Spain’s government will seek a fresh extension of its state of emergency that will last “about a month” until the transition out of lockdown is completed, Prime Minister Pedro Sanchez said on Saturday.
Spain first introduced a state of emergency decree on March 14. Officials say that while the outbreak has been brought largely under control, restrictions must stay in place a bit longer as the lockdown is gradually phased out.
The Socialist Party (PSOE) leader argued that the scientific facts have shown that a “herd immunity” approach would not have been successful, and defended the need to limit mobility and social contact. “That’s the logic behind the deescalation process,” he explained.
The country’s COVID-19 death toll rose by 102 to 27,563 on Saturday, the lowest 24-hour increase since March 18. Confirmed coronavirus cases climbed to 230,698 from 230,183, the health ministry said. After pushing four previous extensions through parliament, support for Sanchez’s left-wing coalition is waning among lawmakers and voters.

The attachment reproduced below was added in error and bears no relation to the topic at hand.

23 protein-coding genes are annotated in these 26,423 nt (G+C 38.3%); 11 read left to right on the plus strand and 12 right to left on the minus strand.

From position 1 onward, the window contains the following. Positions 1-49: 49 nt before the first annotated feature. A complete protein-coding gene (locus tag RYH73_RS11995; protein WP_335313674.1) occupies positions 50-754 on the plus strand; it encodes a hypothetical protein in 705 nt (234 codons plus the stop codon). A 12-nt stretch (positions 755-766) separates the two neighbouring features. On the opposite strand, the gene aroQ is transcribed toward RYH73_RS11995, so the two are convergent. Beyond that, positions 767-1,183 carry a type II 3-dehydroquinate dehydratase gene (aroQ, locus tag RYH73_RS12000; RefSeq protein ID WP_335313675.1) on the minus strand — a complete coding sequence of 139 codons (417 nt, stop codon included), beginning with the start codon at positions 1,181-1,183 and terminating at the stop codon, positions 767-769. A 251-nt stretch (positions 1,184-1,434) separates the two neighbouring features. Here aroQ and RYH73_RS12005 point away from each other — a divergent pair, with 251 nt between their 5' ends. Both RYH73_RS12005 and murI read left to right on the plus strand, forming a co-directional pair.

Some small protests against the government’s handling of the coronavirus crisis and its economic fallout sprang up around Madrid this week, with demonstrators gathering to bang pots and pans and call for the government to resign.
At the largest such demonstration, in the wealthy neighbourhood of Salamanca, several hundred people gathered, despite the efforts of police to enforce social-distancing.
“It doesn’t matter what the demonstrations are about. The important thing is to maintain social distancing,” Sanchez said.
Reuters, El Pais and The Local